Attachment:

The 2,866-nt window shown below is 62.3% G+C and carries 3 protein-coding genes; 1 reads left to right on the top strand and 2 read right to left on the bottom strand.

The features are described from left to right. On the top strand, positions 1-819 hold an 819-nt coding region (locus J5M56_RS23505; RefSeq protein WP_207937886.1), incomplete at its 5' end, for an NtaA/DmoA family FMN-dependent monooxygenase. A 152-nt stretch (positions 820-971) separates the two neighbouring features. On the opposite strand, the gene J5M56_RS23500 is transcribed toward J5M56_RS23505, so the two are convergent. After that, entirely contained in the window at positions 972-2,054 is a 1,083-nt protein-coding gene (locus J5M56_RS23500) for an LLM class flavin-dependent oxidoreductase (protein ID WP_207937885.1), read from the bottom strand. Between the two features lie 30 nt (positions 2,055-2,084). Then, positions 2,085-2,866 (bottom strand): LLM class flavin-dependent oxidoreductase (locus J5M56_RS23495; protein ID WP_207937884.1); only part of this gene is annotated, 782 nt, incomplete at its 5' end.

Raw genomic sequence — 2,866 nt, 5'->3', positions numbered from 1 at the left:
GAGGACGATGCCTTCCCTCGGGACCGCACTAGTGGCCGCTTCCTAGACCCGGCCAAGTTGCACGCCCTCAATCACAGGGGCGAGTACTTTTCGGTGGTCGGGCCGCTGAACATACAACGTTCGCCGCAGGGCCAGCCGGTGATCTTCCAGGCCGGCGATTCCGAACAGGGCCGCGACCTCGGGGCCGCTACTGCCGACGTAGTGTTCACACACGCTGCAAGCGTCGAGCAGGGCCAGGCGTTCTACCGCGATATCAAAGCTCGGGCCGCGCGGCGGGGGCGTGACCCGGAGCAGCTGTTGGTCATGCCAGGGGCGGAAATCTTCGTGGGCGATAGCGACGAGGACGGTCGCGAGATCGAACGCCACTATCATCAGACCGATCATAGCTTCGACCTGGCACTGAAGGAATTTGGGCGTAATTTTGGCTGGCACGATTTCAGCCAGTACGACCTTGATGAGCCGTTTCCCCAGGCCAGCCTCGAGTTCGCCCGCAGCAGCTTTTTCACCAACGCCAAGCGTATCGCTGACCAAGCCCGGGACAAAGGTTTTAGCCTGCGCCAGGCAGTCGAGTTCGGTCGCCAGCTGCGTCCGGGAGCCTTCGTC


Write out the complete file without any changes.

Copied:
The 2,866-nt window shown below is 62.3% G+C and carries 3 protein-coding genes; 1 reads left to right on the top strand and 2 read right to left on the bottom strand.

The features are described from left to right. On the top strand, positions 1-819 hold an 819-nt coding region (locus J5M56_RS23505; RefSeq protein WP_207937886.1), incomplete at its 5' end, for an NtaA/DmoA family FMN-dependent monooxygenase. A 152-nt stretch (positions 820-971) separates the two neighbouring features. On the opposite strand, the gene J5M56_RS23500 is transcribed toward J5M56_RS23505, so the two are convergent. After that, entirely contained in the window at positions 972-2,054 is a 1,083-nt protein-coding gene (locus J5M56_RS23500) for an LLM class flavin-dependent oxidoreductase (protein ID WP_207937885.1), read from the bottom strand. Between the two features lie 30 nt (positions 2,055-2,084). Then, positions 2,085-2,866 (bottom strand): LLM class flavin-dependent oxidoreductase (locus J5M56_RS23495; protein ID WP_207937884.1); only part of this gene is annotated, 782 nt, incomplete at its 5' end.

Raw genomic sequence — 2,866 nt, 5'->3', positions numbered from 1 at the left:
GAGGACGATGCCTTCCCTCGGGACCGCACTAGTGGCCGCTTCCTAGACCCGGCCAAGTTGCACGCCCTCAATCACAGGGGCGAGTACTTTTCGGTGGTCGGGCCGCTGAACATACAACGTTCGCCGCAGGGCCAGCCGGTGATCTTCCAGGCCGGCGATTCCGAACAGGGCCGCGACCTCGGGGCCGCTACTGCCGACGTAGTGTTCACACACGCTGCAAGCGTCGAGCAGGGCCAGGCGTTCTACCGCGATATCAAAGCTCGGGCCGCGCGGCGGGGGCGTGACCCGGAGCAGCTGTTGGTCATGCCAGGGGCGGAAATCTTCGTGGGCGATAGCGACGAGGACGGTCGCGAGATCGAACGCCACTATCATCAGACCGATCATAGCTTCGACCTGGCACTGAAGGAATTTGGGCGTAATTTTGGCTGGCACGATTTCAGCCAGTACGACCTTGATGAGCCGTTTCCCCAGGCCAGCCTCGAGTTCGCCCGCAGCAGCTTTTTCACCAACGCCAAGCGTATCGCTGACCAAGCCCGGGACAAAGGTTTTAGCCTGCGCCAGGCAGTCGAGTTCGGTCGCCAGCTGCGTCCGGGAGCCTTCGTC